1. Human Monoclonal Islet Cell Antibodies From a Patient with Insulin- Dependent Diabetes Mellitus Reveal Glutamate Decarboxylase as the Target Antigen

    Richter, Wiltrud; Endl, Josef; Eiermann, Thomas H.; Brandt, Michael; Kientsch-Engel, Rosemarie; Thivolet, Charles; Jungfer, Herbert; Scherbaum, Werner A.

    1992-09-01

    The autoimmune phenomena associated with destruction of the β cell in pancreatic islets and development of type 1 (insulin-dependent) diabetes mellitus (IDDM) include circulating islet cell antibodies. We have immortalized peripheral blood lymphocytes from prediabetic individuals and patients with newly diagnosed IDDM by Epstein-Barr virus transformation. IgG-positive cells were selected by anti-human IgG-coupled magnetic beads and expanded in cell culture. Supernatants were screened for cytoplasmic islet cell antibodies using the conventional indirect immunofluorescence test on cryostat sections of human pancreas. Six islet cell-specific B-cell lines, originating from a patient with newly diagnosed IDDM, could be stabilized on a monoclonal level. All six monoclonal islet cell antibodies (MICA 1-6) were of the IgG class. None of the MICA reacted with human thyroid, adrenal gland, anterior pituitary, liver, lung, stomach, and intestine tissues but all six reacted with pancreatic islets of different mammalian species and, in addition, with neurons of rat cerebellar cortex. MICA 1-6 were shown to recognize four distinct antigenic epitopes in islets. Islet cell antibody-positive diabetic sera but not normal human sera blocked the binding of the monoclonal antibodies to their target epitopes. Immunoprecipitation of 35S-labeled human islet cell extracts revealed that a protein of identical size to the enzyme glutamate decarboxylase (EC 4.1.1.15) was a target of all MICA. Furthermore, antigen immunotrapped by the MICA from brain homogenates showed glutamate decarboxylase enzyme activity. MICA 1-6 therefore reveal glutamate decarboxylase as the predominant target antigen of cytoplasmic islet cell autoantibodies in a patient with newly diagnosed IDDM.

  2. Harmonization of Glutamic Acid Decarboxylase and Islet Antigen-2 Autoantibody Assays for National Institute of Diabetes and Digestive and Kidney Diseases Consortia

    Bonifacio, Ezio; Yu, Liping; Williams, Alastair K.; Eisenbarth, George S.; Bingley, Polly J.; Marcovina, Santica M.; Adler, Kerstin; Ziegler, Anette G.; Mueller, Patricia W.; Schatz, Desmond A.; Krischer, Jeffrey P.; Steffes, Michael W.; Akolkar, Beena

    2010-01-01

    Background/Rationale: Autoantibodies to islet antigen-2 (IA-2A) and glutamic acid decarboxylase (GADA) are markers for diagnosis, screening, and measuring outcomes in National Institute of Diabetes and Digestive and Kidney Diseases (NIDDK) consortia studies. A harmonization program was established to increase comparability of results within and among these studies.

  3. Micro-plate radiobinding assay of autoantibody to glutamic acid decarboxylase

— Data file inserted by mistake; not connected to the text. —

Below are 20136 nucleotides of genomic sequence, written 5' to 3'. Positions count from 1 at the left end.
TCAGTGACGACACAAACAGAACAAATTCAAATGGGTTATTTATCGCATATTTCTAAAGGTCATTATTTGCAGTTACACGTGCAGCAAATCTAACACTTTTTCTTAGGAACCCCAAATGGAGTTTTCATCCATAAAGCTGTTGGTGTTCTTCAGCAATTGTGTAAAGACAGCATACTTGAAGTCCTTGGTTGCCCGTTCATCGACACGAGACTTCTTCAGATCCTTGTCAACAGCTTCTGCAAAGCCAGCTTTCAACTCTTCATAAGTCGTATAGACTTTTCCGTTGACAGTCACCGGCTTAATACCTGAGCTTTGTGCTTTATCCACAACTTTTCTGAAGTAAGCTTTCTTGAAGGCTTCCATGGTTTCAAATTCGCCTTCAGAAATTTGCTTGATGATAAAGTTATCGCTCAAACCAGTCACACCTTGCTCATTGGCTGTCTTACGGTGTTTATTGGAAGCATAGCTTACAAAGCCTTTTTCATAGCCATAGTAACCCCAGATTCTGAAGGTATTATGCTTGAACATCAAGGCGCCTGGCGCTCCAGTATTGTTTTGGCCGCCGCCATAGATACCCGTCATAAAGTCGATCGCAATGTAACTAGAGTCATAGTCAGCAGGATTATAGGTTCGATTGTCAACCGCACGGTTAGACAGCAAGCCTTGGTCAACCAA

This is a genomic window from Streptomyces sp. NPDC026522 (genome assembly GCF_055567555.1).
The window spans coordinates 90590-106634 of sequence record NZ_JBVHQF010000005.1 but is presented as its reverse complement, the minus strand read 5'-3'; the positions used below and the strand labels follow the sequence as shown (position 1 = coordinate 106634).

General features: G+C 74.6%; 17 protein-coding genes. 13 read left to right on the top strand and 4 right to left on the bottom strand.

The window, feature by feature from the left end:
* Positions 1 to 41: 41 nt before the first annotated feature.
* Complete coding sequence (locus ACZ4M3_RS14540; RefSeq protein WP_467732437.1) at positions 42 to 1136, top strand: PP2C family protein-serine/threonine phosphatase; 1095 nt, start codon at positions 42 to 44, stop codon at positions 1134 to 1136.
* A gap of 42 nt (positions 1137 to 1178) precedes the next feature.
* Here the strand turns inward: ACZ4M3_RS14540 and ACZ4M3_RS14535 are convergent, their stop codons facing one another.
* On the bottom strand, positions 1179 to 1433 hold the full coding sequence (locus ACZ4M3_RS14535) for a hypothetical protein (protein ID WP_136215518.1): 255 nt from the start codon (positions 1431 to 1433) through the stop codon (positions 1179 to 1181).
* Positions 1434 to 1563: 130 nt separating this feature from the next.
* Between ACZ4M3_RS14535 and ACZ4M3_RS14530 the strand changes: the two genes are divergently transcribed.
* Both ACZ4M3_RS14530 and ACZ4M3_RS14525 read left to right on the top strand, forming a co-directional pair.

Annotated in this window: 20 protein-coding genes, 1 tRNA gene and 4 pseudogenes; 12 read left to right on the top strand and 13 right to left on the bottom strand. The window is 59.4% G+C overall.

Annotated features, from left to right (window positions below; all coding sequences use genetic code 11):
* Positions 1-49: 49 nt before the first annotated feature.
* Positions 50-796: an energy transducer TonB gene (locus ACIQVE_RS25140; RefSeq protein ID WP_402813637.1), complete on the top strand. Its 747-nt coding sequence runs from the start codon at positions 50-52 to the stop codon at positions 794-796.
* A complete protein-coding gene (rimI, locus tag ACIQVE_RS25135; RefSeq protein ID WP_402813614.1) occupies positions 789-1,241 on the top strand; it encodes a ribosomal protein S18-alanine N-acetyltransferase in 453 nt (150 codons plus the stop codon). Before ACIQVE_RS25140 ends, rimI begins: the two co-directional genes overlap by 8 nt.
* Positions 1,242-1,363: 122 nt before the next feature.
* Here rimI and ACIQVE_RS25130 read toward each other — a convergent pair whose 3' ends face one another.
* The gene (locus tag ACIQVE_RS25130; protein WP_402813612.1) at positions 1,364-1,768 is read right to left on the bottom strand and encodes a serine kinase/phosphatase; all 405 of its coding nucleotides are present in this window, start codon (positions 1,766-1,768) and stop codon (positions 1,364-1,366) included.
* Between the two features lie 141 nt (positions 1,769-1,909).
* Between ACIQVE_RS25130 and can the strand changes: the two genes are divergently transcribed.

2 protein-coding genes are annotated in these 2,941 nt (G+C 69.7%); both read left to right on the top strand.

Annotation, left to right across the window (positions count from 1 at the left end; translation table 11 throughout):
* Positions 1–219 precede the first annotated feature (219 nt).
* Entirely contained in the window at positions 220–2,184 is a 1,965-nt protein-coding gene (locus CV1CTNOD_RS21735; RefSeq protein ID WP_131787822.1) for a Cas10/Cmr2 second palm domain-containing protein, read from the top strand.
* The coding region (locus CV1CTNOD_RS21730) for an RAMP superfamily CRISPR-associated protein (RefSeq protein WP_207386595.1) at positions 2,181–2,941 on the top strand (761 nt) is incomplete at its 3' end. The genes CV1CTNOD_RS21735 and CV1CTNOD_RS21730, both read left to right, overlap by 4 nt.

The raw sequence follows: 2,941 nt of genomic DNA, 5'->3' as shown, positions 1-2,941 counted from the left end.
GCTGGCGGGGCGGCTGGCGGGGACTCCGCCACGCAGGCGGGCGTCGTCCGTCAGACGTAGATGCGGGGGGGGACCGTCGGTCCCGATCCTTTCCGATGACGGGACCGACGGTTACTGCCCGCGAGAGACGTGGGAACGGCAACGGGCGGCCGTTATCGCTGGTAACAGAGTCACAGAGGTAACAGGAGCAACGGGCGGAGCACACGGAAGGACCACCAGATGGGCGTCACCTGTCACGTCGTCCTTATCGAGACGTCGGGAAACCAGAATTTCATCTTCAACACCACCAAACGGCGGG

Huang Gan; Jin Helai; Wang Xia; Li Hui; Zhang Song; Zhou Zhiguang

    2008-01-01

    Objective: The purpose of this study was to develop a high-throughput micro-plate radiobinding assay (RBA) of glutamic acid decarboxylase antibody (CAD-Ab) and to evaluate its clinical application. Methods: 35 S labeled GAD 65 antigen was incubated with sera for 24 h on a 96-well plate, and then transferred to the Millipore plate coated with protein A, which was washed with 4 degree C PBS buffer, and then counted by a liquid scintillation counter. The CAD-Ab results were expressed by WHO standard unit (U/ml). A total of 224 healthy controls, 162 patients with type 1 diabetes mellitus (T1DM) and 210 patients with newly diagnosed type 2 diabetes (T2DM) were recruited. A total of 119 T1DM and healthy eases with gradually changing GAD-Ab levels were selected to compare the consistency of micro-plate RBA with conventional radioligand assay (RLA). Blood samples were obtained from the peripheral vein and finger tip in 32 healthy controls, 35 T1DM and 24 T2DM patients, and tested with micro-plate RBA and then compared with the conventional RLA to investigate the reliability of finger tip sampling. Linear correlation, student's t-test, variance analysis and receiver operating characteristic (ROC) curve were performed using SPSS 11.5. Results: (1) The optimized conditions of micro-plate RBA included 2 μl serum incubated with 3 x 10 4 counts/min 35 S-CAD for 24 h under slow vibration, antigen-antibody compounds washed 10 times by 4 degree C PBS buffer, and radioactivity counted with Optiphase Supermix scintillation liquid. (2)The intra-batch CV of the micro-plate RBA was 3.8%-10.2%, and the inter-batch CV was 5.6%-11.9%. The linearity analysis showed a good correlation when the GAD-Ab in serum samples ranged from 40.3 to 664 U/ml and the detection limit of measurement was 3.6 U/ml. The results from Diabetes Autoantibody Standardization Program (DASP) 2005 showed that the sensitivity and specificity for GAD-Ab were 78% (39 positive among 50 new-onset T1DM) and 98% (2 positive